I grew up feeling like my life would follow the same path as other people – work and you shall achieve, be and you shall receive. It baffled me when I was attacked or called entitled for this, when the boys I knew, weren’t.
I wrote about this often. I created a comic about a little girl in a green dress, throwing barbs and smiles at a world trying to put her in a gender box (The Idea-toons). Humour became an easy way to deflect the always present horror about the idea that people have tried to impose on me all my life – that I don’t deserve what I am/do/have.
I resisted the label of feminist for too long because I didn’t think I deserved to be categorised with people who ensured that I had a vote, an education, the right to a job, to not be an object of ownership. I didn’t feel that important. It would be years before I realised living that belief is far more important than a label.
I wrote this piece on a whim, sitting in a coffeeshop waiting for a friend. It had easy witticisms and sharp edges because it was only for fun, not craft like my other pieces (Paper Plane, Goddess, Flamingos). I would perform it on my first time at a stage that would go on to be my favourite. The creators of that space would notice me and friendships would be born, bringing me support for my work. I would also get marked as a target, by other people’s misogyny hidden under camaraderie. I didn’t know it then.
In 2017, Simar Singh would tell me about his idea to promote poets and poetry and ask if I’d open his first event for Women’s Day, with this piece. Sure, I’d say, without much thought. Later, they’d find technical glitches in the footage, teething problems for a first-time team and decide not to use it. I’d shrug. There were other battles I was fighting.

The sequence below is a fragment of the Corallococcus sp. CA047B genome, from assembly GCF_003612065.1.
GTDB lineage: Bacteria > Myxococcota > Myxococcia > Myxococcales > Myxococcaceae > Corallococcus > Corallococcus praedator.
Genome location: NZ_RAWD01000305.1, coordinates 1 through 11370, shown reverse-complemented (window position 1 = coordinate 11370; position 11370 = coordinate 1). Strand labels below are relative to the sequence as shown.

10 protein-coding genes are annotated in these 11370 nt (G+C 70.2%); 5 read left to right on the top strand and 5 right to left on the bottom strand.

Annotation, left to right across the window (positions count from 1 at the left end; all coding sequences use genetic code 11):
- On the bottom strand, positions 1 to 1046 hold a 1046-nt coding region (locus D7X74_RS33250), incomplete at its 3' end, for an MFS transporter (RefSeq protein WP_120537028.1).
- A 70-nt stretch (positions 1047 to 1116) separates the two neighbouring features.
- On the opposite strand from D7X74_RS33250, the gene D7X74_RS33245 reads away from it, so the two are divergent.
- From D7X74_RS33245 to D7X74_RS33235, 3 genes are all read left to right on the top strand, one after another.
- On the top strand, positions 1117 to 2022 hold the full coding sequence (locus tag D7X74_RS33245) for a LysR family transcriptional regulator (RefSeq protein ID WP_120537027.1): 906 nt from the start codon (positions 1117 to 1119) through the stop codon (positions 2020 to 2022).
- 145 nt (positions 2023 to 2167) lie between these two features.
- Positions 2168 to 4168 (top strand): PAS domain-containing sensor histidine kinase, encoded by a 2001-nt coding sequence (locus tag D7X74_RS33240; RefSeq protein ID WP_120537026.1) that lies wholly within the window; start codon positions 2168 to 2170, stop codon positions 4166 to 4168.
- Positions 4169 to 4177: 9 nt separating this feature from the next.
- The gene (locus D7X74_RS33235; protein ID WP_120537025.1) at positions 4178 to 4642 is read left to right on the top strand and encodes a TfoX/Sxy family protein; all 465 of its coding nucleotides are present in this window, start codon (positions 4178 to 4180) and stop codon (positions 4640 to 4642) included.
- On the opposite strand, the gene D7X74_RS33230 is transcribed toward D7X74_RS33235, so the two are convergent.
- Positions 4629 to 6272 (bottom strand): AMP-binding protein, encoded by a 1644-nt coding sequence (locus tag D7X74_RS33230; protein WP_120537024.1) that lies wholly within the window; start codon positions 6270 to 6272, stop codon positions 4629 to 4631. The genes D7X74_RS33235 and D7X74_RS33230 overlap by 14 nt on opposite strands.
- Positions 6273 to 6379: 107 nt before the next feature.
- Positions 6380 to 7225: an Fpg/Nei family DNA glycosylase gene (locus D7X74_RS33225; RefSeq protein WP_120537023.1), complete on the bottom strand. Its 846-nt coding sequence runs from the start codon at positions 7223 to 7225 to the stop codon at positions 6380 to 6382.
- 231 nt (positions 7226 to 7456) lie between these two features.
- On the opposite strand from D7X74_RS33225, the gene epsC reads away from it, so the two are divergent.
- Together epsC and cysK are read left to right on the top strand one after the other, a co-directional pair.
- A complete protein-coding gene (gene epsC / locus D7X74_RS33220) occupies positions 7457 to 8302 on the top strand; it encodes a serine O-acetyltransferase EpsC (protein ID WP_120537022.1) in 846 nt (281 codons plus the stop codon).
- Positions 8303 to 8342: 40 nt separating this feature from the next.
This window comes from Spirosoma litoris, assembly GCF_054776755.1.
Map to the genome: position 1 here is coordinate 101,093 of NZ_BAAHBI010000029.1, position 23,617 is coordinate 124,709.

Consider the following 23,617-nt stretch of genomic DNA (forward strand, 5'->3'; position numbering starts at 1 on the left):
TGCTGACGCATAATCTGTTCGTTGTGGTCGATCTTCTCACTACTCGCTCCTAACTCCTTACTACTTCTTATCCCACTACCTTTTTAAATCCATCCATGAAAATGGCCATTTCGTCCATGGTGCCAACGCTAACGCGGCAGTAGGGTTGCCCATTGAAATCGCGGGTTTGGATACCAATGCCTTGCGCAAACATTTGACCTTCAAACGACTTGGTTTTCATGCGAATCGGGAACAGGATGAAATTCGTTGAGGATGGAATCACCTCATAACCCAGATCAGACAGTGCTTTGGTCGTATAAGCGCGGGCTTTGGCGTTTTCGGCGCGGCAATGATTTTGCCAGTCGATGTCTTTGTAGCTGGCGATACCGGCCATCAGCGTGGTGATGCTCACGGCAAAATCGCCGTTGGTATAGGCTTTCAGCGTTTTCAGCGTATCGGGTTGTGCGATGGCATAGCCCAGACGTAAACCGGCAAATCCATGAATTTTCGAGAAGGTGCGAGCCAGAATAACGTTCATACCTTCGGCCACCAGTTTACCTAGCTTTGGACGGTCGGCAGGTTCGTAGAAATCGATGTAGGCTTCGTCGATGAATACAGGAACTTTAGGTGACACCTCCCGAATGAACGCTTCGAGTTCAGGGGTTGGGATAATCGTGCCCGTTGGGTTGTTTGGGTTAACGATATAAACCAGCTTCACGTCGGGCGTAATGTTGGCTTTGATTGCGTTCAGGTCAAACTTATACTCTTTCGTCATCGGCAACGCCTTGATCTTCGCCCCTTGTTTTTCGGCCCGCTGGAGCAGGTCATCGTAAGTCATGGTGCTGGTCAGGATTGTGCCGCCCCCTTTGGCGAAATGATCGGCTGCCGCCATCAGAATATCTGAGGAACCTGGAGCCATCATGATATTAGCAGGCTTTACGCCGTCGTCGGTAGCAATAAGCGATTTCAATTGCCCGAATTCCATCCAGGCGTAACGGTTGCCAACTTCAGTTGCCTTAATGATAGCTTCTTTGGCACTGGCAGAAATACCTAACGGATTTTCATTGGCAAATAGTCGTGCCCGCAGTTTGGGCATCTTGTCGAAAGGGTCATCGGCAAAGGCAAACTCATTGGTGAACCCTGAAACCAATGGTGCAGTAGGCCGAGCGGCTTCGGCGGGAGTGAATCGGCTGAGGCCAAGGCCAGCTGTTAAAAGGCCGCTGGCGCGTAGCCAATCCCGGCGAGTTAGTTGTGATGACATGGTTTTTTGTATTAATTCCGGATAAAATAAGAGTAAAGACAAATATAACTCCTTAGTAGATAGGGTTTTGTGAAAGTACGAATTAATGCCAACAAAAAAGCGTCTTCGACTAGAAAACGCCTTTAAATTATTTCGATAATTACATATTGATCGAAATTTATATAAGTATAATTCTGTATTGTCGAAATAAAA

Two weeks ago, UnErase Poetry put up the first ever video they shot at their launch show – mine. It crossed 75k views in a week. 😄 I still don’t know – which battles I can win without even realising I’m in a fight and which ones I’m doomed to perish in. But I am a feminist.
Watch the video on YouTube or Facebook on the UnErase Poetry channels. Have you met my feminism?
Here’s something that came to me in the middle of a shower, turning up almost fully formed and demanding to be set free from my brain. I spilt the words onto my computer, edited it on the run and read it right off my screen on stage. The last time this happened, it turned into a piece that has become my calling card.
This thought has been in my head for years now. I’ve already written it as a blogpost before. Misogynist whining masquerades as desi poetry. But this piece showed up in my head just last week, whatever be its backstory and I had fun giving it life.
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We’re leading up to the grand tamasha called Women’s Day where you can expect to see the world pat itself on the back for giving half its population one day. You’ll also find a lot of men applauding each other for being so considerate of women. And congratulating one another on what good men they are for allowing women a special day. And finally, refraining from PMS jokes for that one day. Well done, men.
Here is a piece that I performed this Monday. Before I went up on stage, I was announced as
‘That poet who the women will love and the men better beware because the poetry is going to slap them’.
Once I finished, I was asked why I disliked men so much. Then a young man I barely knew parked himself next to me and in the semi-darkness during the subsequent performances, proceeded to harass me on my social adjustment issues, my hatred of men and my problematic past. Of note, said young man is also a poet who is infrequent on the scene. He also has a bad stammer and earlier in the evening, I had applauded his performance because I know how much courage it takes to go up on stage. He did not however, feel equally kindly towards me. He also felt perfectly able to attack me in a place where I’m a regular and when I was surrounded by friends. This is not the first time men have behaved in such a manner on the performance/poetry scene and every single time I protested, I’ve been told that I was taking things too seriously or that ‘he’s just young’.
Here’s the piece I performed. Dare I point out that it doesn’t mention men anywhere?
After all, feminism is only feminism when a man speaks about it. A male feminist is a hero and a female feminist is nothing more than an angry, man-hating bitch. Thank you for putting me in my place, fellow poets.